When it comes to weaving technical fabrics, profitable and competitive mill operation requires high precision and optimised production speeds, Staubli machinery provides both, as well as exceptional durability. Visitors to Booth D89 in Hall 12.0 will see the MAGMA tying machine, which is ideal for processing technical yarns, including PP tape.
Staubli’s reputation for quality machinery is based on ingenious technologies developed through continual R&D, the use of top-quality materials, and comprehensive service before, during, and after the machinery installation. Staubli textile machinery is in daily operation around the world, producing all sorts of technical fabrics, including the most demanding. Producing technical fabrics such as one-piece woven (OPW) airbags, custom fabrics for lightweight construction, and artificial grass is subject to highest demands, and these are fully met by the company’s broad range of cam motions, rotary dobbies and Jacquard machines, but also its complete TF weaving systems. In addition, Staubli provides renowned automation solutions to optimise time consuming weaving preparation processes, such warp tying and drawing-in, the company said in a press release.
A Staubli TF20 weaving system was recently installed at the Hof University of Applied Sciences, more precisely its Institute for Material Sciences, in Germany. The purpose of this installation is to support the study of new material mixes, especially with carbon and/or ceramics, and new applications for various industries. Here, renowned researchers and their students pursue their daily quest for new materials, studying their behavior in various production processes, including weaving. The institute works with the renowned Fraunhofer Institute, allowing the opportunity to conduct research on ceramic fiber production and processing fabrics.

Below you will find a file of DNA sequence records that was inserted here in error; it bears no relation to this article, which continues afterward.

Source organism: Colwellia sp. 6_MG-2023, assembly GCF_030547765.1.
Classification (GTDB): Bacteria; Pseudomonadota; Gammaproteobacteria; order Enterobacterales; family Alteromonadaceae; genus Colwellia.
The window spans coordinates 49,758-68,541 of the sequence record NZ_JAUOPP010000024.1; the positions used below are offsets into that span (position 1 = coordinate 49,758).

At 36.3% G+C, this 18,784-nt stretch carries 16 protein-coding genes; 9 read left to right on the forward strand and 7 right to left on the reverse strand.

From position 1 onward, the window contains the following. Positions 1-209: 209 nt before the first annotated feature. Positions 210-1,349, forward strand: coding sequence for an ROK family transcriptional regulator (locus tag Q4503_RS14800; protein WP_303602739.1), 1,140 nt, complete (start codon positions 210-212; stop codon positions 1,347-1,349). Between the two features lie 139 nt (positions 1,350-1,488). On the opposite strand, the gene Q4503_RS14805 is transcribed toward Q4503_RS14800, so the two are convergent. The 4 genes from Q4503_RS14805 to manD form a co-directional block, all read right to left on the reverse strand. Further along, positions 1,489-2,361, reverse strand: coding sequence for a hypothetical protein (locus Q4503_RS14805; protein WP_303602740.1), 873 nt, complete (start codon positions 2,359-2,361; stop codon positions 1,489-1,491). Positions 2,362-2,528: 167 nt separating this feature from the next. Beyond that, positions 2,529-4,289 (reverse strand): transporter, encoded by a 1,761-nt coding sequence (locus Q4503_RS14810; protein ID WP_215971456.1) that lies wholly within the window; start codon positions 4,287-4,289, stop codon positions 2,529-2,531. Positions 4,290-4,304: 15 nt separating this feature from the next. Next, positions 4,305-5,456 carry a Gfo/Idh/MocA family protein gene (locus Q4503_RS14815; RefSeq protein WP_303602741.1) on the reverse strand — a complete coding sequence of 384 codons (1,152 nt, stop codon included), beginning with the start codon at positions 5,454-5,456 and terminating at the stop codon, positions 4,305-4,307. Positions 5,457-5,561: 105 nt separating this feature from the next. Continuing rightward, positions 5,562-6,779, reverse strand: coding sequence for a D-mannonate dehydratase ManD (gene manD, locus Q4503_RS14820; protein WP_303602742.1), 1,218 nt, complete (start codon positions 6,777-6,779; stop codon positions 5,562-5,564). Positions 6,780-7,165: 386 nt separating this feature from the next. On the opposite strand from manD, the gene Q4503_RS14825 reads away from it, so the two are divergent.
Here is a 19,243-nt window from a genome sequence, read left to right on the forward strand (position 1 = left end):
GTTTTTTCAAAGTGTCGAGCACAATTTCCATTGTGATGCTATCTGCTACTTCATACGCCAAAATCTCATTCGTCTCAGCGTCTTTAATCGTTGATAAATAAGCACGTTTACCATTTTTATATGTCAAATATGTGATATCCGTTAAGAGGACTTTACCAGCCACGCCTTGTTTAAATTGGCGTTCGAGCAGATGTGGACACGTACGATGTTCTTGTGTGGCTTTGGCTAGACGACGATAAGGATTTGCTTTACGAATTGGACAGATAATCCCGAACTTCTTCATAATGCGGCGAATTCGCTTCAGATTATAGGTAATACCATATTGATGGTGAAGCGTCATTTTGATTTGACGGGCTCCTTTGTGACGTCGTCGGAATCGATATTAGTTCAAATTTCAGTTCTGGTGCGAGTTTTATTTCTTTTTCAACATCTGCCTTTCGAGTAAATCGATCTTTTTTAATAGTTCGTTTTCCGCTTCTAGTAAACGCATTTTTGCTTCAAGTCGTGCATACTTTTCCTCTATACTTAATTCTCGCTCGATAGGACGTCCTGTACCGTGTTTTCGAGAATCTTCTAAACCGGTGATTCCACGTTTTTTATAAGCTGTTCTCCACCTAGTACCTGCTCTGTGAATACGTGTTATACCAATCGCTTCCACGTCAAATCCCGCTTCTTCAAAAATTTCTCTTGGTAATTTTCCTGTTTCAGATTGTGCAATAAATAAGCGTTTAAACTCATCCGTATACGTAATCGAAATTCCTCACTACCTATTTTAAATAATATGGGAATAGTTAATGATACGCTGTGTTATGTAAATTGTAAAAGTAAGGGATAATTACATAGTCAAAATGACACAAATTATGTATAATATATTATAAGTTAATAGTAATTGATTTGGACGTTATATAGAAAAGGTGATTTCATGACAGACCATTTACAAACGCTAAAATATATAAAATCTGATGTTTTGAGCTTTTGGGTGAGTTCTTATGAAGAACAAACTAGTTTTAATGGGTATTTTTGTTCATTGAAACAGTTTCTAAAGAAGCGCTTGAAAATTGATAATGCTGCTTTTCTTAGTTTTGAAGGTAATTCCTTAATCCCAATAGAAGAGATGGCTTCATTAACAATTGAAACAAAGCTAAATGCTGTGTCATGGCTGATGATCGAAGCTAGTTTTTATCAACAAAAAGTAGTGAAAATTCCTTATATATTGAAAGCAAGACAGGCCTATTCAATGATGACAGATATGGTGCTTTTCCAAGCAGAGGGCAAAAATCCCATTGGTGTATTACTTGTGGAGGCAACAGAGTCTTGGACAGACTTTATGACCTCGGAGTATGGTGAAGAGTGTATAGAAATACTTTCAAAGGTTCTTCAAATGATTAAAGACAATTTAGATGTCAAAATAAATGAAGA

In such manufacturing processes, every step is crucial and must be executed using specifically adapted machinery operating with the utmost precision. The TF weaving system comes with a shedding solution that offers unlimited binding options and is encapsulated in order to process conductive fibres like carbon. The researchers and students collaborate closely with the Staubli textile division, which provides technical assistance for sophisticated bindings, speedy support, and a wide range of services, always with one key objective in mind: to advance the world of technical textiles and allow this market to step ahead.
A selection of technical fabrics woven on the Staubli TF weaving system can be seen at Booth D89 in Hall 12.0. Weavers who want to produce technical textiles or who are planning to tackle a challenging weaving project can schedule a talk with the Staubli team in Frankfurt and find out more about the broad range of machinery designed for producing technical textiles.
Fibre2Fashion News Desk (RR)